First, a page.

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Storms hit some neighborhoods hard and left others unmarked

  • Tomas Bueno and Maria Bueno, of Palm Beach Gardens, Fla., check out the damage caused by fallen trees on their daughter's house on Marsh Family Road in Quechee, Vt., on Thursday, July 1, 2021. The Buenos' daughter and son-in-law are in Florida and asked them to check on the house after hearing about the storm. (Valley News / Report For America - Alex Driehaus) Copyright Valley News. May not be reprinted or used online without permission. Send requests to permission@vnews.com. Valley News / Report For America photographs — Alex Driehaus

  • Sean Smith, owner of Smith and Sons Tree and Land Care Services, LLC, saws a tree trunk into pieces as he clears away debris from a property on Marsh Family Road in Quechee, Vt., on Thursday, July 1, 2021. Smith said he is removing debris from several properties on the road following damage caused by a storm on Wednesday. (Valley News / Report For America - Alex Driehaus) Copyright Valley News. May not be reprinted or used online without permission. Send requests to permission@vnews.com.

  • Eustis Cable Enterprises linemen, from left, Jaylen Goodwin, Logan Hood, and Luke Plumley replace cable lines on Marsh Family Road in Quechee, Vt., on Thursday, July 1, 2021. (Valley News / Report For America - Alex Driehaus) Copyright Valley News. May not be reprinted or used online without permission. Send requests to permission@vnews.com. Valley News / Report For America — Alex Driehaus

Valley News Staff Writer
Published: 7/1/2021 9:58:48 PM
Modified: 7/1/2021 10:00:31 PM

QUECHEE — A heavy thunderstorm that blew through the Twin States on Wednesday reached wind speeds of a Category 1 hurricane in parts of Hartford and brought down power lines and more than 100 trees around the Upper Valley, according to weather experts.

Most of the power outages had been resolved by Thursday afternoon, with just a few customers in Bridgewater, Lebanon and Plainfield reporting outages at 2 p.m. But the lasting damage of the storm may take a while to fix.

At least five homes in Hartford reported some kind of storm-related damage, such as trees hitting their property or houses, and siding and roofing blowing off in the heavy winds, Hartford Fire Chief Scott Cooney said.

“We had a steady stream of fire alarms and a lot of reports of trees on wires,” Cooney said Thursday.

The calls started coming in around 3 p.m. Wednesday as the storm began and lasted into the evening as residents around Hartford saw their power go off and around six telephone poles taken down by the winds, he said.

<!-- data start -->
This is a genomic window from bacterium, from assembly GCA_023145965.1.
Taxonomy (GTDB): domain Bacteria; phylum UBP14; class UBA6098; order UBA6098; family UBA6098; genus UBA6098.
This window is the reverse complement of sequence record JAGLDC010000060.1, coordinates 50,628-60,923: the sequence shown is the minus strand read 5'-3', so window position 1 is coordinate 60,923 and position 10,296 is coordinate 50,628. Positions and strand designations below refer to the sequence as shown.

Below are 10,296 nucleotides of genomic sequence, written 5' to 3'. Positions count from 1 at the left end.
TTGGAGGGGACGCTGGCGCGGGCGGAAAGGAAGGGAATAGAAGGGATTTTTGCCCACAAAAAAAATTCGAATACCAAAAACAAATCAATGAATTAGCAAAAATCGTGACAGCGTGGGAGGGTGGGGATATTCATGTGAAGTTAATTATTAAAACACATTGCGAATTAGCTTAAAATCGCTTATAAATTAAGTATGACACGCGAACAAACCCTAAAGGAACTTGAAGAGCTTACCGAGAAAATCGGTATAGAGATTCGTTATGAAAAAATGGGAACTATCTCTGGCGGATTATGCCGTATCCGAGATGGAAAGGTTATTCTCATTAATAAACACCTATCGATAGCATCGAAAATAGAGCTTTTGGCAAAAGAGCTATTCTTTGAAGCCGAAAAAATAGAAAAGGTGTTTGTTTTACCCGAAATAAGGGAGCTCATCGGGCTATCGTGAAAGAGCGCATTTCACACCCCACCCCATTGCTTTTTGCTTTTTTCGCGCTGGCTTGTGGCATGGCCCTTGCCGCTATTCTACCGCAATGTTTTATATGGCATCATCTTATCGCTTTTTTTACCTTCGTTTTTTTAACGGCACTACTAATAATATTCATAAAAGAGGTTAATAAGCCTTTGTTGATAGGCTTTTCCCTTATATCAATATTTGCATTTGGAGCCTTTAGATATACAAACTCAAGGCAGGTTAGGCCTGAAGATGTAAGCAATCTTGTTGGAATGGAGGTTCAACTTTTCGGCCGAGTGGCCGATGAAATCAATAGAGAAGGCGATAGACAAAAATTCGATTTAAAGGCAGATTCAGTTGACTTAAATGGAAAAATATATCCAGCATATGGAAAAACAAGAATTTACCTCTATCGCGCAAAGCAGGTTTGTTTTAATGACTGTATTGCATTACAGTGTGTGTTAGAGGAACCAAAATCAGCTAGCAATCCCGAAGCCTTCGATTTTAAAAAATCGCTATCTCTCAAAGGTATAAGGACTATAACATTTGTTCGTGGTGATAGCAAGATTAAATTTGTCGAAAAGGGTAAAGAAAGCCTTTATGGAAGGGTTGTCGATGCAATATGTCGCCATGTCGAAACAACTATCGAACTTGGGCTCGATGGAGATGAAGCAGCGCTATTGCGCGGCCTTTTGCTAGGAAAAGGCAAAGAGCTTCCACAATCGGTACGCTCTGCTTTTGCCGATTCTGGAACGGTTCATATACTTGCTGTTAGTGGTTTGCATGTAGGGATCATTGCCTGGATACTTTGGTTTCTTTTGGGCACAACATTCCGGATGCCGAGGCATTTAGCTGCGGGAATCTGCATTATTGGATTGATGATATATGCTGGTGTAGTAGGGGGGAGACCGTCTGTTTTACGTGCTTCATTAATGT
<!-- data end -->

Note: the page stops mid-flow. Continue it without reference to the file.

The most serious calls came from an area in Quechee around Marsh Family Road, which was rendered “completely impassable” by downed trees and branches from midafternoon until 11:30 p.m., Cooney said.

“I think we had a very unique event happen in a specific part of town,” Cooney said.

A particularly bad section of road was the intersection of Marsh Family Road and Davenport Lane, which the National Weather Service called “ground zero” for the storm, with around 100 trees in the wooded area snapping off or uprooting due to the high winds, according to a news release from Scott Whittier of the National Weather Service’s Burlington office.

Winds in that area of Hartford reached between 70 and 80 miles per hour, which is within the wind speed of a category one hurricane, according to Brooke Taber, meteorologist with the National Weather Service’s Burlington office. He said the impact of the storm in that area was worsened by the surrounding environment and terrain, with two rivers nearby and the Connecticut River only a few miles away. Additionally, the heat and humidity in the days leading up to the storm may have played a part in its intensity, he said.

“There were conditions that were favorable for severe thunderstorms yesterday. It created the right amount of instability,” he added.

Other parts of the Upper Valley experienced similar problems as a result of the storm. Jack Smith, who works with Upper Valley Property Service, said he and his boss were putting up a fence on Advent Hill Road in Hartland when the heavy winds blew through Wednesday afternoon, forcing the men to take shelter in their truck.

“We tried to make it back out but all the roads listed were blocked off by trees and downed power lines,” Smith wrote in a message to the Valley News on Thursday. Smith, his boss and residents in the area spent a while using chainsaws to clear trees from the road before he was finally able to make it back to Wilder two hours later, Smith said.

In Lebanon, the impact of the storm was split, with northern and eastern parts of the city seeing little damage, but multiple problems reported near Route 12A and Trues Brook Road.

At a home on Seminary Hill Road in West Lebanon, lightning struck a nearby tree just after 3 p.m., traveled underground and started a small fire in a dryer vent in the basement, Lebanon Fire Chief Chris Christopoulos said. No one was injured in the blaze, and firefighters were able to get it under control quickly, but it caused some damage to the house, he said.

Closer to Plainfield, the area around Trues Brook Road was particularly hard hit by the storm, Christopoulos said. A tree fell through a roof at a home on Chelsea Circle, causing damage to the rafters but no injuries; on Trues Brook Road another downed tree caused damage to a house.

Additionally, Christopoulos said downed trees on Route 12A and Trues Brook Road forced officials to close sections of both roads while they worked on clearing the area.

Anna Merriman can be reached at amerriman@vnews.com or 603-727-3216.




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